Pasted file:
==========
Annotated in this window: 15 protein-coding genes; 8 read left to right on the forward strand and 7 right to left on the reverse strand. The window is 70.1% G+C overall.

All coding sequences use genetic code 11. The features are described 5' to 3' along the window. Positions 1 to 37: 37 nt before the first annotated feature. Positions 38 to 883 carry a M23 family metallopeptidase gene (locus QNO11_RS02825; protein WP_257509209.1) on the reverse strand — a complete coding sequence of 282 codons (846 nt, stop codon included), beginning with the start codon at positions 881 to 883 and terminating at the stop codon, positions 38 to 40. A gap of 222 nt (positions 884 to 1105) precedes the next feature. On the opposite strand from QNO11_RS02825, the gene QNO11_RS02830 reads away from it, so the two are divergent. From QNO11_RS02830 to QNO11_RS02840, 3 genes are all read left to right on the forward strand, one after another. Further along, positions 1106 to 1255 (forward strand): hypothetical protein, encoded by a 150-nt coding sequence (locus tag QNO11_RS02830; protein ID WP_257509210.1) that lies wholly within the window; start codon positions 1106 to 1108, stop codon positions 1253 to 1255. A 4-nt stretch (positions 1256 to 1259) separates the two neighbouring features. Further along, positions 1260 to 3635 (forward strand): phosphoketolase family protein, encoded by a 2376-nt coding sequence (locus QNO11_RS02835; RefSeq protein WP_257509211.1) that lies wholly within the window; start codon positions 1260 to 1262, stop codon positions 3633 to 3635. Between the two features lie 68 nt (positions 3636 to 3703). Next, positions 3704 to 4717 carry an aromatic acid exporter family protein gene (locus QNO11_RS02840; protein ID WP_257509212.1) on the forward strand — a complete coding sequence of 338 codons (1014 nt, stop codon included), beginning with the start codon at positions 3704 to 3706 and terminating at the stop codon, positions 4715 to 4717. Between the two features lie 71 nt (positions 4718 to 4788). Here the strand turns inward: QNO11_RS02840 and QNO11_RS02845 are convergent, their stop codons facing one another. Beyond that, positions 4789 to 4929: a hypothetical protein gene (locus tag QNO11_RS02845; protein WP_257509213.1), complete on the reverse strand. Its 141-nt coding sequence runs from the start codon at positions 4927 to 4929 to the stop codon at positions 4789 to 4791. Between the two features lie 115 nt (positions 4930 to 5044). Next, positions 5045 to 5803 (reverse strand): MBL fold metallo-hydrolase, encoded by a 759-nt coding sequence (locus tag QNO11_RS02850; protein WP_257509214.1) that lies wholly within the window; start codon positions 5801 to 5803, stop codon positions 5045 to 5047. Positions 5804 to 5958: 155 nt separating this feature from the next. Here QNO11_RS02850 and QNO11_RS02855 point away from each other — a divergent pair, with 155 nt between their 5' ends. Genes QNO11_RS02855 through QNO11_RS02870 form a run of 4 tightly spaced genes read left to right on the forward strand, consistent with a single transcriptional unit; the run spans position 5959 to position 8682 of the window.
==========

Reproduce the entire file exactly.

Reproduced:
Annotated in this window: 15 protein-coding genes; 8 read left to right on the forward strand and 7 right to left on the reverse strand. The window is 70.1% G+C overall.

All coding sequences use genetic code 11. The features are described 5' to 3' along the window. Positions 1 to 37: 37 nt before the first annotated feature. Positions 38 to 883 carry a M23 family metallopeptidase gene (locus QNO11_RS02825; protein WP_257509209.1) on the reverse strand — a complete coding sequence of 282 codons (846 nt, stop codon included), beginning with the start codon at positions 881 to 883 and terminating at the stop codon, positions 38 to 40. A gap of 222 nt (positions 884 to 1105) precedes the next feature. On the opposite strand from QNO11_RS02825, the gene QNO11_RS02830 reads away from it, so the two are divergent. From QNO11_RS02830 to QNO11_RS02840, 3 genes are all read left to right on the forward strand, one after another. Further along, positions 1106 to 1255 (forward strand): hypothetical protein, encoded by a 150-nt coding sequence (locus tag QNO11_RS02830; protein ID WP_257509210.1) that lies wholly within the window; start codon positions 1106 to 1108, stop codon positions 1253 to 1255. A 4-nt stretch (positions 1256 to 1259) separates the two neighbouring features. Further along, positions 1260 to 3635 (forward strand): phosphoketolase family protein, encoded by a 2376-nt coding sequence (locus QNO11_RS02835; RefSeq protein WP_257509211.1) that lies wholly within the window; start codon positions 1260 to 1262, stop codon positions 3633 to 3635. Between the two features lie 68 nt (positions 3636 to 3703). Next, positions 3704 to 4717 carry an aromatic acid exporter family protein gene (locus QNO11_RS02840; protein ID WP_257509212.1) on the forward strand — a complete coding sequence of 338 codons (1014 nt, stop codon included), beginning with the start codon at positions 3704 to 3706 and terminating at the stop codon, positions 4715 to 4717. Between the two features lie 71 nt (positions 4718 to 4788). Here the strand turns inward: QNO11_RS02840 and QNO11_RS02845 are convergent, their stop codons facing one another. Beyond that, positions 4789 to 4929: a hypothetical protein gene (locus tag QNO11_RS02845; protein WP_257509213.1), complete on the reverse strand. Its 141-nt coding sequence runs from the start codon at positions 4927 to 4929 to the stop codon at positions 4789 to 4791. Between the two features lie 115 nt (positions 4930 to 5044). Next, positions 5045 to 5803 (reverse strand): MBL fold metallo-hydrolase, encoded by a 759-nt coding sequence (locus tag QNO11_RS02850; protein WP_257509214.1) that lies wholly within the window; start codon positions 5801 to 5803, stop codon positions 5045 to 5047. Positions 5804 to 5958: 155 nt separating this feature from the next. Here QNO11_RS02850 and QNO11_RS02855 point away from each other — a divergent pair, with 155 nt between their 5' ends. Genes QNO11_RS02855 through QNO11_RS02870 form a run of 4 tightly spaced genes read left to right on the forward strand, consistent with a single transcriptional unit; the run spans position 5959 to position 8682 of the window.